Fred Foldvary on The Paradox of Government-Monopoly Medicine
|January 9, 2007||Posted by Fred Foldvary under Archive, Progress Report, The Progress Report|
Fred Foldvary’s Editorial
The Paradox of Government-Monopoly Medicine
by Fred E. Foldvary, Senior Editor
Why in the USA is health care a federal case? The nature of health care is that it is something you need at random, and when you need it, you’ve got to have it even at a high price. We also need food, but that we get on a regular basis, with no big surprises.
But while a health emergency can strike you at any time, like a tiger pouncing out of the dark, what appears random to the sufferers is a regularity for the population. We know that some regular percentage of folks will have injuries and illnesses during a year. That’s why we can insure for it, just like we have life, home, and car insurance. So why don’t folks just buy insurance privately?
In the USA, many do, only it’s often done through the employer, since the boss gets a tax deduction and the worker does not. But many people are considered too poor to get insurance, so the federal government insures the poor with Medicaid and the old folks with Medicare. Now they want to expand the benefits to drugs. It is the nature of medicine that we can never have enough if it’s user-free, so the push is to ever expand government coverage.
In Great Britain they decided that since everyone needs insurance, the national government may as well provide it to all. According to a poll by the Times of London, 46 percent of Britons regard their National Health Service as the greatest achievement of the British government in the 20th century (NCPA Policy Digest 2-10-00).
Is it not wonderful to get free health care? But it is not free – the British pay for it from taxes. As for the poor, government could instead give them health vouchers for private medical care. So the great benefit of government-provided medicine must be its monopolization, since if it is just a problem of money, then transfers or the redistribution of income would solve it.
The facts indicate that British health care is a wee bit short of utopian. The British NHS has 1.1 million patients on its hospital waiting lists, and half as many doctors per capita as the U.S.(1).
In cancer treatment, problems in the NHS include a chronic lack of funds, specialists, and treatment centers; unequal treatment throughout the country; and in some cases the postponement of aggressive treatment until it is too late. According to the World Health Organization, 25,000 Britons die of cancer unnecessarily each year. Britons are not provided with drugs that are routinely administered in the U.S. for colon cancer, leaving British subjects with a survival rate of 41% versus 64% for Americans. For women with breast cancer, the five-year survival rate is 67% in Britain compared to 84% in the U.S.A.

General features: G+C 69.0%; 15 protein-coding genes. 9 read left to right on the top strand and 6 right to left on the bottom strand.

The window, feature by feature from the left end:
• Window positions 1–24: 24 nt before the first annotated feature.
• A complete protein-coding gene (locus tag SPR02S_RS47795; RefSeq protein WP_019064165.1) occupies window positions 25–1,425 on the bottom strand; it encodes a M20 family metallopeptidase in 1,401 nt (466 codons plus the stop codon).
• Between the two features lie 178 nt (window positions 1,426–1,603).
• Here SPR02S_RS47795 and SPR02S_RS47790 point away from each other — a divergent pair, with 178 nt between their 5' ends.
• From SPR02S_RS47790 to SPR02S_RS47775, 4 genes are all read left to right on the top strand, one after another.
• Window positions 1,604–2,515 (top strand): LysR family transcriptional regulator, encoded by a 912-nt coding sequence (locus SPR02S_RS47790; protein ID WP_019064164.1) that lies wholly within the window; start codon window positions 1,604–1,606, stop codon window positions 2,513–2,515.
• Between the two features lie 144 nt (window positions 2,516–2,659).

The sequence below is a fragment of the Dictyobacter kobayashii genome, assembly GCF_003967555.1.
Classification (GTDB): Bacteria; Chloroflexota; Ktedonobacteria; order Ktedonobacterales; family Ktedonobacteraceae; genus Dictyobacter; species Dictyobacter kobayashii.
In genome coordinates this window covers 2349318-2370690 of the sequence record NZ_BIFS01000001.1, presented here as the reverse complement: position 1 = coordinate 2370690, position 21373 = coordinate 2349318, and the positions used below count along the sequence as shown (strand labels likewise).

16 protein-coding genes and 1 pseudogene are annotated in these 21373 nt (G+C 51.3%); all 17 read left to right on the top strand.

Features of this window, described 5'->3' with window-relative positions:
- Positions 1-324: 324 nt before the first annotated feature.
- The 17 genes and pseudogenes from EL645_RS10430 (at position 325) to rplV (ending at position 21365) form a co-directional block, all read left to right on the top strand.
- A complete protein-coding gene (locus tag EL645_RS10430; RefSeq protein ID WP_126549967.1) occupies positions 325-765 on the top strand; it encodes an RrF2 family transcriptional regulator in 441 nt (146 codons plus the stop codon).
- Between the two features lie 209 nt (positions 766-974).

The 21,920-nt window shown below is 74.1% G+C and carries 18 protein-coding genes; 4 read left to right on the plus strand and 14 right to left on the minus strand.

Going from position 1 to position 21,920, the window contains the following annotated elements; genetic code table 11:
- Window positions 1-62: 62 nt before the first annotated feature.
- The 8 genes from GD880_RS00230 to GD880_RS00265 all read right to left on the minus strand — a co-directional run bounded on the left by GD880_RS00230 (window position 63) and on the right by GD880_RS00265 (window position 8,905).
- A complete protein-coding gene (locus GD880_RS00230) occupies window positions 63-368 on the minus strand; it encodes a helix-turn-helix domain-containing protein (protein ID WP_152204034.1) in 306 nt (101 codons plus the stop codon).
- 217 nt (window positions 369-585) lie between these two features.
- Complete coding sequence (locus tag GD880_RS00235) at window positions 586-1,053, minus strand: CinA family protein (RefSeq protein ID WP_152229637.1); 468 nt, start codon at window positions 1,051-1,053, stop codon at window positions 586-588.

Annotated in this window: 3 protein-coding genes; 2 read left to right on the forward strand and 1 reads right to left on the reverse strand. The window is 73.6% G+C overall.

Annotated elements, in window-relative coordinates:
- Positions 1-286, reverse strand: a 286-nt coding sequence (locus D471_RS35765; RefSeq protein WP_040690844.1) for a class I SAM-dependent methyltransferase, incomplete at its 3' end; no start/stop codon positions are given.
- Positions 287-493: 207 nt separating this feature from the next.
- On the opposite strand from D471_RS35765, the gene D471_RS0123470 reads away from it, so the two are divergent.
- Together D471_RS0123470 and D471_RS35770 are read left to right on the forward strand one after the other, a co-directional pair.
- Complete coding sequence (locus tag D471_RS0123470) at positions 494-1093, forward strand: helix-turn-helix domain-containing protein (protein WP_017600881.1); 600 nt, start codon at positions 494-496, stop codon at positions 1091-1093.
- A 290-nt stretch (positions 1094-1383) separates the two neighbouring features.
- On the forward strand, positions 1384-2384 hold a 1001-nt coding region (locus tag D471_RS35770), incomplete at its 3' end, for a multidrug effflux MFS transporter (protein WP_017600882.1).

As for the totality of health care, the United Kingdom spends about 6.8% of its gross domestic product on health care, versus 14% in the USA. In the UK, some 500 people a year die while on the national waiting list for heart operations (2).
Evidently just making medicine a government monopoly does not improve service. Why then do so many Britons regard nationalized medicine as their country’s crowning achievement? Partly it may be ignorance of how their system compares with that of the US, where the government provides subsidies rather than direct service. But mainly it may be that subsidies, vouchers, and income transfers are politically more volatile and subject to cuts than the outright entrenched provision of the service by government.
So it seems the British want security in medical provision, even at poorer service, and at the root of their insecurity is poverty. It is not the abject poverty of being hungry and homeless, but the middle-class privation of insufficient purchasing power and the fear of losing employment.
Nationalized medicine treats the symptoms of middle-class privation, but at a cost of substandard care. The cause of middle-class privation is the poison of taxation and economic restriction. The effective remedy is true free trade and the removal of the poison by totally untaxing wages and shifting public revenue to the rent of land. Wages would gush up by eliminating the hemorrhage of taxation, removing blocks from circulation, and making the economy ever so much more productive by the better use of space.
With high wages and the security that comes from a high demand for labor, Britons would be able to scrap their nationalized health monopoly and would well afford a full choice of insurance, mutual aid, and fee-paid plans. Ultimately nationalized medicine is kept in power by the greed of those who profit from land and the ignorance of the public that does not see the economic reality behind the superficial money transactions of daily life.
1. Paul R. McGinn, “Brits Rate NHS as Top Achievement,” American Medical News, January 31, 2000.
2. Sarah Lyall, “In Britain’s Health Service, Sick Itself, Cancer Care is Dismal,” New York Times, February 10, 2000.
What is your opinion? Share it with The Progress Report!
Copyright 2000 by Fred E. Foldvary. All rights reserved. No part of this material may be reproduced or transmitted in any form or by any means, electronic or mechanical, which includes but is not limited to facsimile transmission, photocopying, recording, rekeying, or using any information storage or retrieval system, without giving full credit to Fred Foldvary and The Progress Report.